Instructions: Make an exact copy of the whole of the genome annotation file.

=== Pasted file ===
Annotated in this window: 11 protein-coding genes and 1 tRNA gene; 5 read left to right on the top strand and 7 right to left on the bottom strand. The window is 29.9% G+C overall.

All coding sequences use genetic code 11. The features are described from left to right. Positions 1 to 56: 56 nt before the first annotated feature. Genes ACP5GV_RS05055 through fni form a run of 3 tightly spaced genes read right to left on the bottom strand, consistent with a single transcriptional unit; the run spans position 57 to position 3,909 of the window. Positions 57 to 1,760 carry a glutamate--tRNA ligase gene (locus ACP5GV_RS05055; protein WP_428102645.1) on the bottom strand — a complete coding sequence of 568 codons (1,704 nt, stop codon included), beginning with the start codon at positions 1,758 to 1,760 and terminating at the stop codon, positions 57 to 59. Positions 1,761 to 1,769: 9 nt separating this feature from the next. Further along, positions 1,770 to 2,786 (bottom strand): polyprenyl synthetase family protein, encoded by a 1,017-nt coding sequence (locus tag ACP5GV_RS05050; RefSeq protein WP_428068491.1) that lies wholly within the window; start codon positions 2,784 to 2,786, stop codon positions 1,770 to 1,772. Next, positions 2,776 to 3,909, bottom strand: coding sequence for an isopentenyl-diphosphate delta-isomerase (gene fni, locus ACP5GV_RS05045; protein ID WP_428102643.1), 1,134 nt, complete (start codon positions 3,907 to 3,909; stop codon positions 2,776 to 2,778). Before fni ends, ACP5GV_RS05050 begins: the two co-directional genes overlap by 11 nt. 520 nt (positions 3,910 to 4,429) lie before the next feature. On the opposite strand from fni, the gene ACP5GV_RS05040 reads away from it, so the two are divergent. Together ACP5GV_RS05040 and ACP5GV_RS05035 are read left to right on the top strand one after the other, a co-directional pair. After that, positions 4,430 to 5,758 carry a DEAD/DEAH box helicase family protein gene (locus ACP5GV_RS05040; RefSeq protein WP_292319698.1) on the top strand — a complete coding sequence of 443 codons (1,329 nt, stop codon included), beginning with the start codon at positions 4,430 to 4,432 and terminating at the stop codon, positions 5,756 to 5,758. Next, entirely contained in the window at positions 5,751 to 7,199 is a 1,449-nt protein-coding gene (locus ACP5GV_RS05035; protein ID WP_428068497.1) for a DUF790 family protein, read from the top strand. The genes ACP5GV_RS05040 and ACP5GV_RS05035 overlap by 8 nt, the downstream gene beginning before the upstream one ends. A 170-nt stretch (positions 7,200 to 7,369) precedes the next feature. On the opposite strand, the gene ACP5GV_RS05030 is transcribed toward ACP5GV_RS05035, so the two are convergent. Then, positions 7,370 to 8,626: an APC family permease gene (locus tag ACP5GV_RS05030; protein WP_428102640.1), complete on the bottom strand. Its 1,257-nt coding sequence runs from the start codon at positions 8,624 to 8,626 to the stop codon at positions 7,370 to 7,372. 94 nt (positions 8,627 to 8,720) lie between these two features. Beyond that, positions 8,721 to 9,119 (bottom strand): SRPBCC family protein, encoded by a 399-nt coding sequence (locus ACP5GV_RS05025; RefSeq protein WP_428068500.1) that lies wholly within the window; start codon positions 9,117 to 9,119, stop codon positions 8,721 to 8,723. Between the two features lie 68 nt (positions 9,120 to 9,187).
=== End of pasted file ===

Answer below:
Annotated in this window: 11 protein-coding genes and 1 tRNA gene; 5 read left to right on the top strand and 7 right to left on the bottom strand. The window is 29.9% G+C overall.

All coding sequences use genetic code 11. The features are described from left to right. Positions 1 to 56: 56 nt before the first annotated feature. Genes ACP5GV_RS05055 through fni form a run of 3 tightly spaced genes read right to left on the bottom strand, consistent with a single transcriptional unit; the run spans position 57 to position 3,909 of the window. Positions 57 to 1,760 carry a glutamate--tRNA ligase gene (locus ACP5GV_RS05055; protein WP_428102645.1) on the bottom strand — a complete coding sequence of 568 codons (1,704 nt, stop codon included), beginning with the start codon at positions 1,758 to 1,760 and terminating at the stop codon, positions 57 to 59. Positions 1,761 to 1,769: 9 nt separating this feature from the next. Further along, positions 1,770 to 2,786 (bottom strand): polyprenyl synthetase family protein, encoded by a 1,017-nt coding sequence (locus tag ACP5GV_RS05050; RefSeq protein WP_428068491.1) that lies wholly within the window; start codon positions 2,784 to 2,786, stop codon positions 1,770 to 1,772. Next, positions 2,776 to 3,909, bottom strand: coding sequence for an isopentenyl-diphosphate delta-isomerase (gene fni, locus ACP5GV_RS05045; protein ID WP_428102643.1), 1,134 nt, complete (start codon positions 3,907 to 3,909; stop codon positions 2,776 to 2,778). Before fni ends, ACP5GV_RS05050 begins: the two co-directional genes overlap by 11 nt. 520 nt (positions 3,910 to 4,429) lie before the next feature. On the opposite strand from fni, the gene ACP5GV_RS05040 reads away from it, so the two are divergent. Together ACP5GV_RS05040 and ACP5GV_RS05035 are read left to right on the top strand one after the other, a co-directional pair. After that, positions 4,430 to 5,758 carry a DEAD/DEAH box helicase family protein gene (locus ACP5GV_RS05040; RefSeq protein WP_292319698.1) on the top strand — a complete coding sequence of 443 codons (1,329 nt, stop codon included), beginning with the start codon at positions 4,430 to 4,432 and terminating at the stop codon, positions 5,756 to 5,758. Next, entirely contained in the window at positions 5,751 to 7,199 is a 1,449-nt protein-coding gene (locus ACP5GV_RS05035; protein ID WP_428068497.1) for a DUF790 family protein, read from the top strand. The genes ACP5GV_RS05040 and ACP5GV_RS05035 overlap by 8 nt, the downstream gene beginning before the upstream one ends. A 170-nt stretch (positions 7,200 to 7,369) precedes the next feature. On the opposite strand, the gene ACP5GV_RS05030 is transcribed toward ACP5GV_RS05035, so the two are convergent. Then, positions 7,370 to 8,626: an APC family permease gene (locus tag ACP5GV_RS05030; protein WP_428102640.1), complete on the bottom strand. Its 1,257-nt coding sequence runs from the start codon at positions 8,624 to 8,626 to the stop codon at positions 7,370 to 7,372. 94 nt (positions 8,627 to 8,720) lie between these two features. Beyond that, positions 8,721 to 9,119 (bottom strand): SRPBCC family protein, encoded by a 399-nt coding sequence (locus ACP5GV_RS05025; RefSeq protein WP_428068500.1) that lies wholly within the window; start codon positions 9,117 to 9,119, stop codon positions 8,721 to 8,723. Between the two features lie 68 nt (positions 9,120 to 9,187).